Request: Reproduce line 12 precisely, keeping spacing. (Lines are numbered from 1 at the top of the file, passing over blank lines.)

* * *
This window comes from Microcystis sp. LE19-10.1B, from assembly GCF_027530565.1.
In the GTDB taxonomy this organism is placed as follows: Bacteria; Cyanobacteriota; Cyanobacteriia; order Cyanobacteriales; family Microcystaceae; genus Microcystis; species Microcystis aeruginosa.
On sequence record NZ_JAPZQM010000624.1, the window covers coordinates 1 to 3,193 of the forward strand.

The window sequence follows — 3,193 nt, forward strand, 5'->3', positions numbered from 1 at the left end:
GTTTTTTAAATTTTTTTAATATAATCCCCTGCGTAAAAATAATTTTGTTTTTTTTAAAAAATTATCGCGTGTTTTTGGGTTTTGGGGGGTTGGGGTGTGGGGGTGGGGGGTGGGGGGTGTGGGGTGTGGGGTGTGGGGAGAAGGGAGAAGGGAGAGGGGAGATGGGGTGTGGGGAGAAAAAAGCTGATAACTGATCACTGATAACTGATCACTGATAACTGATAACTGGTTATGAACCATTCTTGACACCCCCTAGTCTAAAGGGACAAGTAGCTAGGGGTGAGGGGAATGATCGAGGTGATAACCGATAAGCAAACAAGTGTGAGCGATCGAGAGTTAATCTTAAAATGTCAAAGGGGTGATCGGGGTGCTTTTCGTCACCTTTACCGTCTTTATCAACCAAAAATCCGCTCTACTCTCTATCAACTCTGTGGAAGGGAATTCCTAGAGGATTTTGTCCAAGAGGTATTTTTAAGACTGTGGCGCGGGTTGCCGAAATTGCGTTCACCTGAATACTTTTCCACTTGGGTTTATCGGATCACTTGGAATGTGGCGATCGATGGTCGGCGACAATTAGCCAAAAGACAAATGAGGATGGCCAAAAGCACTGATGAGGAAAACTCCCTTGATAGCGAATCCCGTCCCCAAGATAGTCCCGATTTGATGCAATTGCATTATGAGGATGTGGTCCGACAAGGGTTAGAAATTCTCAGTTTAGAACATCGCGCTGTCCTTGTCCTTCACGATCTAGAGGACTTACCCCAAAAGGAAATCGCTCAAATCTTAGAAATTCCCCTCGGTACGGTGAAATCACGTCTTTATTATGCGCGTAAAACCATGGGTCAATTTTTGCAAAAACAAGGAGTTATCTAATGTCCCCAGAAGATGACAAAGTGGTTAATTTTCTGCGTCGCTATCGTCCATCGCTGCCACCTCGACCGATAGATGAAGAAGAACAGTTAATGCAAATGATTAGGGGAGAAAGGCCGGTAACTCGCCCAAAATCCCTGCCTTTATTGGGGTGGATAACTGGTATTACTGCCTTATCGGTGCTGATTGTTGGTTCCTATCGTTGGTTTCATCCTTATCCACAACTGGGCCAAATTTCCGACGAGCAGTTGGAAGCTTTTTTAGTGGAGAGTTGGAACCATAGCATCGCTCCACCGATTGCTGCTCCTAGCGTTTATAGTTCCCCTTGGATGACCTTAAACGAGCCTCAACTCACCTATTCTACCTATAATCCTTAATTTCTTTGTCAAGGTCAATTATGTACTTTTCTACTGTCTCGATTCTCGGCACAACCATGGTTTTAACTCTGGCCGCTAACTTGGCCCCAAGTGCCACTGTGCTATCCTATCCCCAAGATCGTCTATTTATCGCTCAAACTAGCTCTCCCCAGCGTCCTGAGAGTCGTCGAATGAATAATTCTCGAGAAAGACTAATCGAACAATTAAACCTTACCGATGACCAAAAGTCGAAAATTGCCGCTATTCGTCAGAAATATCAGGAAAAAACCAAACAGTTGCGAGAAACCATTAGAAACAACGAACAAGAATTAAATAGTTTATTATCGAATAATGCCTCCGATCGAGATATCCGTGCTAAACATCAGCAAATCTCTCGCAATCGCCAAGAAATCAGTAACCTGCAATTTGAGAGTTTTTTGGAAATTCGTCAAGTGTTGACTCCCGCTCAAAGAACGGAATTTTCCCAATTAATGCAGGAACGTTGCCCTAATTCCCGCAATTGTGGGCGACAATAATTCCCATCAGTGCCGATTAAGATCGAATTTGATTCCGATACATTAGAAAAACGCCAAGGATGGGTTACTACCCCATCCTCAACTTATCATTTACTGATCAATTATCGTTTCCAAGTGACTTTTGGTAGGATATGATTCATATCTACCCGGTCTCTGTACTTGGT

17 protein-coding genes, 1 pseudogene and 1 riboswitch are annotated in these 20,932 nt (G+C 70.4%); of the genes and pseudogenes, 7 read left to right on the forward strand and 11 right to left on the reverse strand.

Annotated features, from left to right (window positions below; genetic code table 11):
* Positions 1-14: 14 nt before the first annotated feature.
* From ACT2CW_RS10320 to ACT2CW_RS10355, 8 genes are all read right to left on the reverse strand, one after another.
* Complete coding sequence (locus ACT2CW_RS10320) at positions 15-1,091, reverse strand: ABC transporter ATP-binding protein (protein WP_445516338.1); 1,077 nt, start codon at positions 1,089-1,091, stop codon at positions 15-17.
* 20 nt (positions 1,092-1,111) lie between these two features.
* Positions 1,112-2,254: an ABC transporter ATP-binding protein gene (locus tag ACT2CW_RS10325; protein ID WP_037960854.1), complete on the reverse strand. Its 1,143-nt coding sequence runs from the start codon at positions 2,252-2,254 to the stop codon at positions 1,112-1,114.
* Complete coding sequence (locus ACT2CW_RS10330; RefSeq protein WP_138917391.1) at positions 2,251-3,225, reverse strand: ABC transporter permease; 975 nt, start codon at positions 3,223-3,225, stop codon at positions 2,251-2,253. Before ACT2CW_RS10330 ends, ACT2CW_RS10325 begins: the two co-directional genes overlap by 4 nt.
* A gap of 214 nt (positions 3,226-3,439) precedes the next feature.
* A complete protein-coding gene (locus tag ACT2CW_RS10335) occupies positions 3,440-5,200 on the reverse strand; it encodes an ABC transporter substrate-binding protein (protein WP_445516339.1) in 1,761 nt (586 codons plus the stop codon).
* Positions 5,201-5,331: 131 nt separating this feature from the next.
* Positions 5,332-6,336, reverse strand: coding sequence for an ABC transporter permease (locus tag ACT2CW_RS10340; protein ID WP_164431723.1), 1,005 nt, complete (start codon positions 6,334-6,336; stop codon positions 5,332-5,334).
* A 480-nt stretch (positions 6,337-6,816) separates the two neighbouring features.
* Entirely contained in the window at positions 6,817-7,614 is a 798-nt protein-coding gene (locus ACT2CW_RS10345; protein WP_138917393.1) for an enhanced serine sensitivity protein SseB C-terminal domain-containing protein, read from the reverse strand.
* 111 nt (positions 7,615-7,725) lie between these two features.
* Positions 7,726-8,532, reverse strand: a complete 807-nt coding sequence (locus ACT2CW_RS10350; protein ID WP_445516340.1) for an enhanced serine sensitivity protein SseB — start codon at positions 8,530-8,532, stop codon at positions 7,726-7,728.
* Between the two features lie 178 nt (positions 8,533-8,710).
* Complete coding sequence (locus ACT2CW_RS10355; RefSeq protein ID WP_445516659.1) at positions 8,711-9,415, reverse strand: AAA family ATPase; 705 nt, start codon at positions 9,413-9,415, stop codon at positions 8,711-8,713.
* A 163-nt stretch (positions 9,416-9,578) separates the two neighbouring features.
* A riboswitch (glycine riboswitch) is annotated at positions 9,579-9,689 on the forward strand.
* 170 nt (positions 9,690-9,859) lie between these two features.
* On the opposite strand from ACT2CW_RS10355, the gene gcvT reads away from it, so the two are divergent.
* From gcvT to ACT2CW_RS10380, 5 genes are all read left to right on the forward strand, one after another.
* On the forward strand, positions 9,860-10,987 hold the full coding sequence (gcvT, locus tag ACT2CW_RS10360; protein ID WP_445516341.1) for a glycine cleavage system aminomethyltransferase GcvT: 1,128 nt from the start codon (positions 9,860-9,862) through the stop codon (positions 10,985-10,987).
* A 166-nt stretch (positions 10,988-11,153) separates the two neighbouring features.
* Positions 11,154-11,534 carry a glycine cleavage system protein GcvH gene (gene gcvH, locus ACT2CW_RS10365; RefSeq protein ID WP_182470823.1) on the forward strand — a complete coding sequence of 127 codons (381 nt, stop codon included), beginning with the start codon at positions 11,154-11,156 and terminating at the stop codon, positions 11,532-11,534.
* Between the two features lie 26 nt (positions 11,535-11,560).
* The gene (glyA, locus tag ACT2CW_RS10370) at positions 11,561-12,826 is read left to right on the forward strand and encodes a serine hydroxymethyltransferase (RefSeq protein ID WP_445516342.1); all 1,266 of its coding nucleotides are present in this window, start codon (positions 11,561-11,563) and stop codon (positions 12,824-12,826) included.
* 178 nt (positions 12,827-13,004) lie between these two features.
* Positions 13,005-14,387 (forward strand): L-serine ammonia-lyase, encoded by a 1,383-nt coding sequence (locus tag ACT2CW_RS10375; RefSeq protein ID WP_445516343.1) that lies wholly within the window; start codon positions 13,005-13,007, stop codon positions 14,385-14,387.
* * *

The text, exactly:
* Positions 1,112-2,254: an ABC transporter ATP-binding protein gene (locus tag ACT2CW_RS10325; protein ID WP_037960854.1), complete on the reverse strand. Its 1,143-nt coding sequence runs from the start codon at positions 2,252-2,254 to the stop codon at positions 1,112-1,114.